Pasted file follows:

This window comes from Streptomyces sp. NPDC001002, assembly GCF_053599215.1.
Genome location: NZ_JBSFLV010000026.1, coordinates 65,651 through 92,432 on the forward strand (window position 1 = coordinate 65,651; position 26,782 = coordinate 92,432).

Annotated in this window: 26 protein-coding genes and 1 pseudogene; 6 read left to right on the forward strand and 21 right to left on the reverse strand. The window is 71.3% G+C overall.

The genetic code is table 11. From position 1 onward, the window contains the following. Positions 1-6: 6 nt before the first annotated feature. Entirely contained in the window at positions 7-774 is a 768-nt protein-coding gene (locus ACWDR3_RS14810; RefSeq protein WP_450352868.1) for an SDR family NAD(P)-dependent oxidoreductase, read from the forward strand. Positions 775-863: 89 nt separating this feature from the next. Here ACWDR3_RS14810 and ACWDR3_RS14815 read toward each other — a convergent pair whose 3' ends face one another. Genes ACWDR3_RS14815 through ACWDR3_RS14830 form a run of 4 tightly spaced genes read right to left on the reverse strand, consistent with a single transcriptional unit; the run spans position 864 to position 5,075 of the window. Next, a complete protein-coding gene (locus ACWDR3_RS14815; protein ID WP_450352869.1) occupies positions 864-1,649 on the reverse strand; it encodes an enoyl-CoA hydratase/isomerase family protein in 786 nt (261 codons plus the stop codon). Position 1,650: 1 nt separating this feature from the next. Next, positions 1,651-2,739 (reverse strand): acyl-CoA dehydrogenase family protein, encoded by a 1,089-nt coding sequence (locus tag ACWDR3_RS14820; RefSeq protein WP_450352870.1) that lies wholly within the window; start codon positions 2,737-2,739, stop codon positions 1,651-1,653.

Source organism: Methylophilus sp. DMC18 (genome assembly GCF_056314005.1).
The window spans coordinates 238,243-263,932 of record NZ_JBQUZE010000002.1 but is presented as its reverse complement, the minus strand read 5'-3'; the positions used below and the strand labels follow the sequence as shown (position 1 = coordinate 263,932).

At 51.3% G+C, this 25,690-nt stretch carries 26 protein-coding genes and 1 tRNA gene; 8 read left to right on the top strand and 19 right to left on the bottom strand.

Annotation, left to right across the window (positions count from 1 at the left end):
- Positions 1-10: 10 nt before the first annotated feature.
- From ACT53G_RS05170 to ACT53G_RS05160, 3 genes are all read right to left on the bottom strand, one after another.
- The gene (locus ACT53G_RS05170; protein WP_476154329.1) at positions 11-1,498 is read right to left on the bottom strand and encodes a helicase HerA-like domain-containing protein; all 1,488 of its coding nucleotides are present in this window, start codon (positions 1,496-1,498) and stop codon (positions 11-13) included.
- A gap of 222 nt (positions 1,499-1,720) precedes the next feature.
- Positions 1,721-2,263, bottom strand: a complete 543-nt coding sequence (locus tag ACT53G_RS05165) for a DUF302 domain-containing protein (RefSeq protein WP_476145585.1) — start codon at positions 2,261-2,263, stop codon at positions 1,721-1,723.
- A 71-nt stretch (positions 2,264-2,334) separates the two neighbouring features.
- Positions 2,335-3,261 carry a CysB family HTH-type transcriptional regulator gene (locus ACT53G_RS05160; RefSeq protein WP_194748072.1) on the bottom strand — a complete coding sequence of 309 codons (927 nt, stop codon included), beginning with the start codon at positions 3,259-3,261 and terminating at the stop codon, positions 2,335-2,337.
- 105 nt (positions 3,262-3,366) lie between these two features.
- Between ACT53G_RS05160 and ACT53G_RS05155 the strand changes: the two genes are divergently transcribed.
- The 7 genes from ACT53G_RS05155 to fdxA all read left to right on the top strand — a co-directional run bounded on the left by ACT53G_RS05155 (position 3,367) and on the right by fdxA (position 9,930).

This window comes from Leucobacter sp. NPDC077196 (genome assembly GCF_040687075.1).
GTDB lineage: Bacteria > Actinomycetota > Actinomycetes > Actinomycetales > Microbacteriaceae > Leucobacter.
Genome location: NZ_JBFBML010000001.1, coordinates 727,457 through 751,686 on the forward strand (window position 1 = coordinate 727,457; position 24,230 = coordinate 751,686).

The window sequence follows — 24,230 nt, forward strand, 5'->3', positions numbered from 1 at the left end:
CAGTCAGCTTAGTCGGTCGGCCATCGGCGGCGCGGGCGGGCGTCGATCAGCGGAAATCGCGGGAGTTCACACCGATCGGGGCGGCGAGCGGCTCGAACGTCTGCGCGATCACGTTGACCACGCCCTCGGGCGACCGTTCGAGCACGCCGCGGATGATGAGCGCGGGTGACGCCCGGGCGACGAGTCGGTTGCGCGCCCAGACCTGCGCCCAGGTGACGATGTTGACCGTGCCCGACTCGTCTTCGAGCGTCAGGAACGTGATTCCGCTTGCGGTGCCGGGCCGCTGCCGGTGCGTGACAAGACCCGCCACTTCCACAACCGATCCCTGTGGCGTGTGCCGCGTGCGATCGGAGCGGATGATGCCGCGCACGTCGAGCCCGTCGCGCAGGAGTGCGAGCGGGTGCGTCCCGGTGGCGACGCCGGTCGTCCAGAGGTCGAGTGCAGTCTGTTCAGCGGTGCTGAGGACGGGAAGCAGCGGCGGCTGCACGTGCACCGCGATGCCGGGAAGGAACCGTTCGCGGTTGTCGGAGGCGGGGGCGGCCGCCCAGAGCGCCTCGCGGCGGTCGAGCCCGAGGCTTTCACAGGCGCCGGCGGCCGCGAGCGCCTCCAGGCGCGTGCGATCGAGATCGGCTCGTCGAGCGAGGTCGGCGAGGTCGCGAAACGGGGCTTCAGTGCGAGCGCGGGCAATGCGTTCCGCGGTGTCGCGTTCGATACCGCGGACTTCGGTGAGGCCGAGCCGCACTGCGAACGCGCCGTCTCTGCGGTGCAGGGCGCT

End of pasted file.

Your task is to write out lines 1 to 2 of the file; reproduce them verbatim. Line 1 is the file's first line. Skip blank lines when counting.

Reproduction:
This window comes from Streptomyces sp. NPDC001002, assembly GCF_053599215.1.
Genome location: NZ_JBSFLV010000026.1, coordinates 65,651 through 92,432 on the forward strand (window position 1 = coordinate 65,651; position 26,782 = coordinate 92,432).